A Word About the Previous Videos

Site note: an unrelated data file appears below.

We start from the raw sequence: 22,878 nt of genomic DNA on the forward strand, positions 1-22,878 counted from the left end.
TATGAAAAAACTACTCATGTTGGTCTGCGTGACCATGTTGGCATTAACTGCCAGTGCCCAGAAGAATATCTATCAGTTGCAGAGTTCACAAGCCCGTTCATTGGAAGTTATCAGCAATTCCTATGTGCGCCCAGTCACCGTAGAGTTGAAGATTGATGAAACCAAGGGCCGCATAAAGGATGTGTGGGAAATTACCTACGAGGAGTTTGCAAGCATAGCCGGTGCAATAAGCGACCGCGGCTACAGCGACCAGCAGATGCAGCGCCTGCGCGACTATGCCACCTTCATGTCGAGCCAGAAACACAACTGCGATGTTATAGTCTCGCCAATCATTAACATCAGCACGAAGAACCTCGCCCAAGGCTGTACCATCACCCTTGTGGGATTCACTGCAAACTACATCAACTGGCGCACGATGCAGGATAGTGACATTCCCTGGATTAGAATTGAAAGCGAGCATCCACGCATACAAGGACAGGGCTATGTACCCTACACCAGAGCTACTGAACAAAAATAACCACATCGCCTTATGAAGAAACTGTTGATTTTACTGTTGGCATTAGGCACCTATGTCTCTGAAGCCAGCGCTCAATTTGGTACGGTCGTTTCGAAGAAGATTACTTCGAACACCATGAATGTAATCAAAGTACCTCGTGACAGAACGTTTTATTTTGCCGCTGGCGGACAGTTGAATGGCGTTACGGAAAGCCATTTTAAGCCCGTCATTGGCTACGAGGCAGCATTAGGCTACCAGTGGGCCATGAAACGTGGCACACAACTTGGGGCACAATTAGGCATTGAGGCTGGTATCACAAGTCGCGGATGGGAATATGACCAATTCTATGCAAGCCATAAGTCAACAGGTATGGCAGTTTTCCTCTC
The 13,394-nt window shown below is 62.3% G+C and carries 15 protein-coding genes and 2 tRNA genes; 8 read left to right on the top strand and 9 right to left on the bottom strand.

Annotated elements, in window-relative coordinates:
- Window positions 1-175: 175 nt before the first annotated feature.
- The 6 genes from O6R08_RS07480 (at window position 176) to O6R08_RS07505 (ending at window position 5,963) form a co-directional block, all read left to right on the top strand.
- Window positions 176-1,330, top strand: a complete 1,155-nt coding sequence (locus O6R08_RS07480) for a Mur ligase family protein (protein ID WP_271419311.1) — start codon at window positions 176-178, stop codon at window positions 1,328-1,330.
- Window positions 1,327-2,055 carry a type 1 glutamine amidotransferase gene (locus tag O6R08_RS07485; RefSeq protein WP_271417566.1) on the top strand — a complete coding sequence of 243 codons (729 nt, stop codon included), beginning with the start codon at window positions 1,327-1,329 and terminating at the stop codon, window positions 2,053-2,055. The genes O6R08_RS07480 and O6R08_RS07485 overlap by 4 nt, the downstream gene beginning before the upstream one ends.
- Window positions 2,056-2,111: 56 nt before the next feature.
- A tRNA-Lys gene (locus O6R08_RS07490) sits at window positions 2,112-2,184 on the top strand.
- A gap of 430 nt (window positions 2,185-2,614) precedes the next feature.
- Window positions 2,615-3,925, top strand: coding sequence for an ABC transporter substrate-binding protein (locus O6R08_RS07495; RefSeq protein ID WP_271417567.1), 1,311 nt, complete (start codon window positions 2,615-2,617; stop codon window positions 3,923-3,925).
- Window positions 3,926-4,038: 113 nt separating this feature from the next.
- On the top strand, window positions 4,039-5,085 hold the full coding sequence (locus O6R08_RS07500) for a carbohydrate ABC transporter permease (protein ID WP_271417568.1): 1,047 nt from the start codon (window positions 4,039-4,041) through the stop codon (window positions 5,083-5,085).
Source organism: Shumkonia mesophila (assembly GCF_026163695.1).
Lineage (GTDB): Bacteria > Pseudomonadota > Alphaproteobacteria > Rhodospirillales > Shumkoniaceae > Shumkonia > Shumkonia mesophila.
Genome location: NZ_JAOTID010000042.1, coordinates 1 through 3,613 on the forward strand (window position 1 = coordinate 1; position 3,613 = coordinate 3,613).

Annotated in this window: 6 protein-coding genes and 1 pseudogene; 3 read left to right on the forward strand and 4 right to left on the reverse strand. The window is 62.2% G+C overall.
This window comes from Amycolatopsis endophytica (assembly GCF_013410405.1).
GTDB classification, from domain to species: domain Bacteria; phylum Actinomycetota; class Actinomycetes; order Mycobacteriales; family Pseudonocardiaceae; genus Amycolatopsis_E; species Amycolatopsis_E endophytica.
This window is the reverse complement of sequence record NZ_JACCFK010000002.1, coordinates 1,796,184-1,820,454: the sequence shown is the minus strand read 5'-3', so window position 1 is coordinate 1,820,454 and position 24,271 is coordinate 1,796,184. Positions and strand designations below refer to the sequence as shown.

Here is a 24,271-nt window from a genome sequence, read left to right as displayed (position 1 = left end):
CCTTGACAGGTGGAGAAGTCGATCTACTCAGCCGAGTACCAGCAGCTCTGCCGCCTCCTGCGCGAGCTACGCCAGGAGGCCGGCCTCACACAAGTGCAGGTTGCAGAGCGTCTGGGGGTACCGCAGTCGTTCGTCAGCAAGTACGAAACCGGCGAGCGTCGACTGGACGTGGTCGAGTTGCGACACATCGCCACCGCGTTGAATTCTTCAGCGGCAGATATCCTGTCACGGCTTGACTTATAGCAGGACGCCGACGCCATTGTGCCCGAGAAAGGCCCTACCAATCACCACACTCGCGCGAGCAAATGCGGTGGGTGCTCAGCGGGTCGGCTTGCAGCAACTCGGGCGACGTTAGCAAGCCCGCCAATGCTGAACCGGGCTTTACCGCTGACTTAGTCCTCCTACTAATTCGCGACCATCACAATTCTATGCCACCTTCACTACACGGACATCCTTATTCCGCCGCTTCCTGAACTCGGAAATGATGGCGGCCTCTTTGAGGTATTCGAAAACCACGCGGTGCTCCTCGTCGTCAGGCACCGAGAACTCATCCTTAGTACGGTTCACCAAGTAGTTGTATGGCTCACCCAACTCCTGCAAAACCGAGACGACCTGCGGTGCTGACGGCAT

My first reaction, when I spotted Rachel galloping around Solo’s pasture, bareback with a halter, was to stop her. Then I thought of myself at that age. It’s just the sort of thing I would have relished. So I left her alone. Yea, there’s some danger involved. But I spent my entire summer, dawn to dusk, messing around with my younger brother on things like this. Sometimes, my dad stopped us if he thought we were doing harm to his best horses. Sometimes, we did it without his knowledge on his best horses. But generally, he let us have fun and learn. We took our share of spills, but we became good riders and horse handlers. Charlie and I had an entire cross country jumping course down in our hay meadow. Now, he is a world champion rider of show jumpers. So there was an amazing amount of skill being learned in that hay meadow. Some knowledge comes from disciplined lessons. Some comes from the experimenting we do on our own. I encourage you to try things and enjoy your horses. You will know when you are doing things harmful to your horse. Instict will tell you, and you’ll stop before any real damage is done. Besides, together we can make repairs. But sometimes the best learning can take place when you are on your own. Rachel is reminding me of that. Now this is a kid who enjoys her horse, a lesson we all need.

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